With regard to the GMAT, raw intellectual horsepower helps, but it is not everything. In this blog series, Manhattan Prep’s Stacey Koprince teaches you how to perform at your best on test day by using some common sense.
Have you been studying for the GMAT for a while now but find yourself struggling to lift your score? Perhaps you have some problems of which you are unaware, or you are studying in an inefficient or ineffective way.
This article includes links to a number of additional articles. If you see something that applies to your situation, follow the link!
First, read this short article: In It to Win It.
Almost everyone has timing problems; many people think they do not, but they are wrong. If you have been studying for a while but your score does not seem to be changing much, then one of the culprits is probably timing. Another common sign: your practice test scores fluctuate up and down.
You may also, of course, have content problems—maybe modifiers are driving you crazy, or combinatorics.
Not all content areas have equal value. Some areas are more commonly tested than others, and those areas are obviously worth more of your time and attention. For example, modifiers are very commonly tested, but combinatorics questions are infrequent. If you are struggling with this topic, good news! Forget about it.
How do you know which areas are more or less commonly tested? This changes over time, so ask your instructor or post the question on some GMAT forums. (Not sure how best to use GMAT forums? Read this!)
The test review we discussed in the time management section will also tell you your content strengths and weaknesses. Your next task is to figure out how to study in a more effective way.
How to Study
Many people do huge quantities of problems, but we are not going to memorize all these problems. If that is what you have been doing and you are struggling or taking forever, stop now!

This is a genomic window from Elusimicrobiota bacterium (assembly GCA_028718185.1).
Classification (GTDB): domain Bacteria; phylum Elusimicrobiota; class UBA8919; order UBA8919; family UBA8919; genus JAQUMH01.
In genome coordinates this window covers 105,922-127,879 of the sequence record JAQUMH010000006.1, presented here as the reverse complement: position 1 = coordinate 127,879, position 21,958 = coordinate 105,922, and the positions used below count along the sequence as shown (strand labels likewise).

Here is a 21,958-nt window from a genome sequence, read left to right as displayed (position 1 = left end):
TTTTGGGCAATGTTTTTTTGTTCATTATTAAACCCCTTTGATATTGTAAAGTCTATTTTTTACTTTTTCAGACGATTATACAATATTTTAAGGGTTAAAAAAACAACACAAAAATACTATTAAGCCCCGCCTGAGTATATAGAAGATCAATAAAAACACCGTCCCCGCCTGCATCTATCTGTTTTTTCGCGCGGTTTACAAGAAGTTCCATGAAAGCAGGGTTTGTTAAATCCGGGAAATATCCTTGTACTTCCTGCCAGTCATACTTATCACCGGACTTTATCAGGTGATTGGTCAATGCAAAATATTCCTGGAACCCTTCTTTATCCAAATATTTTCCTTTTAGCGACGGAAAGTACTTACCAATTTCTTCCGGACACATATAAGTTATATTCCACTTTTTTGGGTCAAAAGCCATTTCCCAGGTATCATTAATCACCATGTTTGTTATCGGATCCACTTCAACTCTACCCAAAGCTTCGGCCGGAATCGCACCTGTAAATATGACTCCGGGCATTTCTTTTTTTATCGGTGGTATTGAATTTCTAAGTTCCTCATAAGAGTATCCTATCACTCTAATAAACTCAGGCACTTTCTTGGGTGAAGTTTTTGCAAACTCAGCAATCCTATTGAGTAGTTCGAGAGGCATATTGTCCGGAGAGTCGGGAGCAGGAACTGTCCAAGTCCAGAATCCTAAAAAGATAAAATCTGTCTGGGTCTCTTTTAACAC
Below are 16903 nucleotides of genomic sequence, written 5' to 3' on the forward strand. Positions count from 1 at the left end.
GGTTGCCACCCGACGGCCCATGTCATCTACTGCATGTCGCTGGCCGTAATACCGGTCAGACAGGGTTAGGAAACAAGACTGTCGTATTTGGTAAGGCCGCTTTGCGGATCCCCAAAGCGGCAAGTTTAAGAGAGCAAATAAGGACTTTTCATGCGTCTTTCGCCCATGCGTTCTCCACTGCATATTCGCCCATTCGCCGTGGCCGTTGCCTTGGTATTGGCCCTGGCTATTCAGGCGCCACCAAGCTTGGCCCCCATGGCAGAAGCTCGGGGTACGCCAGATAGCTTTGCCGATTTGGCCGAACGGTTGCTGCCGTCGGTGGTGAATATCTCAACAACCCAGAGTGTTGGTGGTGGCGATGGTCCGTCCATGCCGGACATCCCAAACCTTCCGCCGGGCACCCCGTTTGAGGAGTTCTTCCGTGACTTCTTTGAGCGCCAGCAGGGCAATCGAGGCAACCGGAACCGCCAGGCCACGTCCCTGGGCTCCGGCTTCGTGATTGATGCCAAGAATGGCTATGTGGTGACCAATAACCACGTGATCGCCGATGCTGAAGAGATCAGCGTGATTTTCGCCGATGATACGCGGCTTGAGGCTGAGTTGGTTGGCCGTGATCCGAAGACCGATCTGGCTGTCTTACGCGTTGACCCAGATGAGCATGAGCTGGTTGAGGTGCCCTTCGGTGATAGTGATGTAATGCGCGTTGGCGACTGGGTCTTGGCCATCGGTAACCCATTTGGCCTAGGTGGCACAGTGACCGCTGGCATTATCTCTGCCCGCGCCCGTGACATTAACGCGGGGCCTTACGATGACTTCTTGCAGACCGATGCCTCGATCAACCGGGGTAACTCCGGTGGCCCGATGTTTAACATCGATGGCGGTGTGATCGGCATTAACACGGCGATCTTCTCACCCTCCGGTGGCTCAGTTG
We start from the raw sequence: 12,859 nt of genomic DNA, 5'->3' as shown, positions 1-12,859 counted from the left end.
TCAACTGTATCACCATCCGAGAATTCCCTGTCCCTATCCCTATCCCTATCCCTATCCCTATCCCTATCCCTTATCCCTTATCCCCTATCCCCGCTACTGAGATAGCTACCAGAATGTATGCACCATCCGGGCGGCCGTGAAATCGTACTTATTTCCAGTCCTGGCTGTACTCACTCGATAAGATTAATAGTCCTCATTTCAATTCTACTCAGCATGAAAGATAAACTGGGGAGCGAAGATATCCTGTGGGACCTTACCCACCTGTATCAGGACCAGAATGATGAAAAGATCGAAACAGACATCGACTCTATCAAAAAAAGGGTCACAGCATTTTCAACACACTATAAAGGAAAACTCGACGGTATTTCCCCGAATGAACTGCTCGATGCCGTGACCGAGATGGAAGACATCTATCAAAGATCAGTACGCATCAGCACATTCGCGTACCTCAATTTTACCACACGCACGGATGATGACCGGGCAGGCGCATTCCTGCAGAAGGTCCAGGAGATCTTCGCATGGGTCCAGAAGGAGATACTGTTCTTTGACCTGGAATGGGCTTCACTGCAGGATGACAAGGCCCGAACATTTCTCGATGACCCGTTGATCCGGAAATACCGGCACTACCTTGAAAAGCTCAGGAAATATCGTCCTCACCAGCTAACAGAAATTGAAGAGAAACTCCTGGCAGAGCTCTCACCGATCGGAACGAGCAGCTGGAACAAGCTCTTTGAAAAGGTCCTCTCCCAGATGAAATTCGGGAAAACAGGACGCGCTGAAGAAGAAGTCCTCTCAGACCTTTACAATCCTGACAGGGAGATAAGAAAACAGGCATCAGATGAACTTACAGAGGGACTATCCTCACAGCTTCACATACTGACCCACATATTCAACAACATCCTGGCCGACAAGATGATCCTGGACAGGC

What we want to do instead is use the current practice problems to help us learn how to think our way through future new problems. When doing GMAT-format problems, be aware that roughly 80% of your learning comes after you have finished doing the problem. Your goal here is not to do a million questions but to do a much more modest number of questions and really analyze them to death. Here is how to review GMAT practice problems. You can find additional articles illustrating this process here, in the How to Study section.
Super-High Score Goal
What if you are going for a super-high score (730+) and find that you are stagnating? Maybe you have hit 700 but cannot get past that mark. First, do you really need such a high score? Not many schools will reject a 700-scorer for that reason.
If you are determined to push into the stratosphere, learn the differences between a 700-scorer and a 760-scorer. A super-high scorer has certain skills and habits, and you will need to learn how to develop them. Also, recognize that you might need outside help from a class or tutor to make this leap.
My Score Dropped!
Have you experienced a big score drop (more than 70 points) on a recent practice test or an official exam? I know you are disappointed, but you are not alone. Your task now is to figure out what went wrong, so that you can take steps to get back to the pre-drop level.
Finally, if you just cannot figure out what is holding you back, then you likely need the advice of an expert. You can get free advice on various forums (including the Manhattan Prep forums!). You could also take a class or work with a tutor—this will cost money, of course, but if you have really been banging your head against the wall for a long time, then you might decide the investment is worth it.